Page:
Sixtus IV, born Francesco della Rovere in 1414, was elected pope in 1471 and held the office until his death in 1484. Little is concretely known about his history. He was likely born near Savona in northern Italy, possibly to a merchant family, and entered the Franciscan order, where he gained many titles and offices. He was made cardinal in 1467. Once chosen as pope, Sixtus IV attempted to gain the good graces of the Italian princes and the European kingdoms, but faced deepening political and economic strife with the Medicis, whom he wanted to expel from Florence. He was a major urban renovator, compared to Augustus in his day for his major building projects; like many popes, he utilized the renovations to celebrate the papacy and his own family name. While he was a patron of art and literature and employed the best artists of his day, like Botticelli and Ghirlandaio, he did not appear to be an enthusiastic art collector himself and sold pieces of the former pope’s collection as diplomatic gifts.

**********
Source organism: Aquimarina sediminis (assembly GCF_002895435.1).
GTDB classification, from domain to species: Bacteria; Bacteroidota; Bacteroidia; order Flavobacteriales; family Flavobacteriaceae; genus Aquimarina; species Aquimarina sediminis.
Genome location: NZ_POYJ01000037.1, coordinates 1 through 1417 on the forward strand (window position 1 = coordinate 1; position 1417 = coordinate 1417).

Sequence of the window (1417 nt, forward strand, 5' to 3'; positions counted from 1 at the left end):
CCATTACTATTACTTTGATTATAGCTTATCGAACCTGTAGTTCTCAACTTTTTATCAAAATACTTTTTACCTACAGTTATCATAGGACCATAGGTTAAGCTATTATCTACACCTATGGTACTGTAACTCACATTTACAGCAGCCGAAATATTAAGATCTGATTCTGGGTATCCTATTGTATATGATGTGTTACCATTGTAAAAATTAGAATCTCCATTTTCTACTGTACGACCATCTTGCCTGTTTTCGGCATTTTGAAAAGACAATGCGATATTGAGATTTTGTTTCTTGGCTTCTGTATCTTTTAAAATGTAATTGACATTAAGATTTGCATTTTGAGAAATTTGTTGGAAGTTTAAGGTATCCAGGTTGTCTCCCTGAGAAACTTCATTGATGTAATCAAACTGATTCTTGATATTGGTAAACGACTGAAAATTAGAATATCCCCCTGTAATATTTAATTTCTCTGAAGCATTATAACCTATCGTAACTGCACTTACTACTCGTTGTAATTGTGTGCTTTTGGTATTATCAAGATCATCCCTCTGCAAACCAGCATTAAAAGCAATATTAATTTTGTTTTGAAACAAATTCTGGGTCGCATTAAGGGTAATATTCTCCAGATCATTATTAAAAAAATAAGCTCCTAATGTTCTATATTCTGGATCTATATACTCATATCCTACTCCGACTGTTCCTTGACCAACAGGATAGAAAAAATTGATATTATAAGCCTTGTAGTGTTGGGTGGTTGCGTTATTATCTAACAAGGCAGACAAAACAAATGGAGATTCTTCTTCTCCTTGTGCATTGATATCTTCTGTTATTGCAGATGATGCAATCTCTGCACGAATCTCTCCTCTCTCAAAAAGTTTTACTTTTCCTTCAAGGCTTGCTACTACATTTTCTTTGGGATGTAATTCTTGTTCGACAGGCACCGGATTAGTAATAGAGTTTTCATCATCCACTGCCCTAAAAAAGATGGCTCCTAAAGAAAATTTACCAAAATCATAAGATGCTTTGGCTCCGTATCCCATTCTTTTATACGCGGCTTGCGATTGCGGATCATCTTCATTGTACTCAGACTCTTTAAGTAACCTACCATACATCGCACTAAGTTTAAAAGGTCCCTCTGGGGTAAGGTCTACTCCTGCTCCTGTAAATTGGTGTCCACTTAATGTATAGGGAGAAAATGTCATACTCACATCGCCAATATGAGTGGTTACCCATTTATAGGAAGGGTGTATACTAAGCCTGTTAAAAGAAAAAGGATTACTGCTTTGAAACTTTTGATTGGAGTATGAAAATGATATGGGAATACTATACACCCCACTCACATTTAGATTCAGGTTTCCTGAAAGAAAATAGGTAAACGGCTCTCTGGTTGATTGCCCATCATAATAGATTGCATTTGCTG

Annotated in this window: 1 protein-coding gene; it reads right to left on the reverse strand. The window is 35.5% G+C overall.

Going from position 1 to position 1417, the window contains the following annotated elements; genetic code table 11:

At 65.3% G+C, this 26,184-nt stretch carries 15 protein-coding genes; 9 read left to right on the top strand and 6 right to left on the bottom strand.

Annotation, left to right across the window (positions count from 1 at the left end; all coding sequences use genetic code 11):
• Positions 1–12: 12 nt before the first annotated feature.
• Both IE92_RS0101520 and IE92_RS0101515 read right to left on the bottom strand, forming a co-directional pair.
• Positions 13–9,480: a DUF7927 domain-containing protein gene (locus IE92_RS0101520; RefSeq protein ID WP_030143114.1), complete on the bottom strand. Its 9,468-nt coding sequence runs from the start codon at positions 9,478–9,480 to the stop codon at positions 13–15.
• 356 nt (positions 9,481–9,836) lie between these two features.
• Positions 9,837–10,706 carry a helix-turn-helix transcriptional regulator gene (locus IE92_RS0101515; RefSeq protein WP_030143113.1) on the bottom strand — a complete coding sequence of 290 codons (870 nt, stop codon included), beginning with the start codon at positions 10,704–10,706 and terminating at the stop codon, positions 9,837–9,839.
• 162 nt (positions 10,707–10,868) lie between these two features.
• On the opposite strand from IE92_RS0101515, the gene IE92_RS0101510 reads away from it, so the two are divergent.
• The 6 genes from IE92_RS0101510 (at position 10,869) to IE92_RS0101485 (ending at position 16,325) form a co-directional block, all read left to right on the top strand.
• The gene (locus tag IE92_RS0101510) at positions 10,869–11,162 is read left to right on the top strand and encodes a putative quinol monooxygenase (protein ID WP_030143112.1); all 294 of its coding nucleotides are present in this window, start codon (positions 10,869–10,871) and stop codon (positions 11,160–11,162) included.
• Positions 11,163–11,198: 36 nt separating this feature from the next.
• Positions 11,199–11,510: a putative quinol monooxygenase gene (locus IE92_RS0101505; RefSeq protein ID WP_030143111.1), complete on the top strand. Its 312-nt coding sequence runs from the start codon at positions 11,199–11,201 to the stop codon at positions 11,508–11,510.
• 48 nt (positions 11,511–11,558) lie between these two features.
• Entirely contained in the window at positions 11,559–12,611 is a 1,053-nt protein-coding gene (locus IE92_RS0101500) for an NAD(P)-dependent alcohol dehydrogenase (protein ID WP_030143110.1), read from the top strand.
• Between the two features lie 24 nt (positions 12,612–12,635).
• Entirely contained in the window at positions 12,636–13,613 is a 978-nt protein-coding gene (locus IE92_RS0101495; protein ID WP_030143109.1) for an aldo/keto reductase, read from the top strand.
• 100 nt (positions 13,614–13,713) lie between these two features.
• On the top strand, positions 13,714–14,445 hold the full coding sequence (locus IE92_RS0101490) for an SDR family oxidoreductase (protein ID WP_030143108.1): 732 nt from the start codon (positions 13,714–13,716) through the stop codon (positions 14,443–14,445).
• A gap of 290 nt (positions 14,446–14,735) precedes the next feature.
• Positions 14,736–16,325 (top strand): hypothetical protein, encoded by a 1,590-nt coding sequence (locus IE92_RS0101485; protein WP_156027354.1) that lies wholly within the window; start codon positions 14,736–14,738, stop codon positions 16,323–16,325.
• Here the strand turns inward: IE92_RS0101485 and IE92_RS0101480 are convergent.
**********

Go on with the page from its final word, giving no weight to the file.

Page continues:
Blondin, Jill E. “Power Made Visible: Pope Sixtus IV as Urbis Restaurator in Quattrocento Rome.” The Catholic Historical Review 91, no. 1. (2005): 1-25.
Lee, Egmont. Sixtus IV and Men of Letters. Ed. di Storia a Letteratura, 1978.
Verstegen, Ian. Patronage and Dynasty: The Rise of the Della Rovere in Renaissance Italy. Truman State University Press, 2007.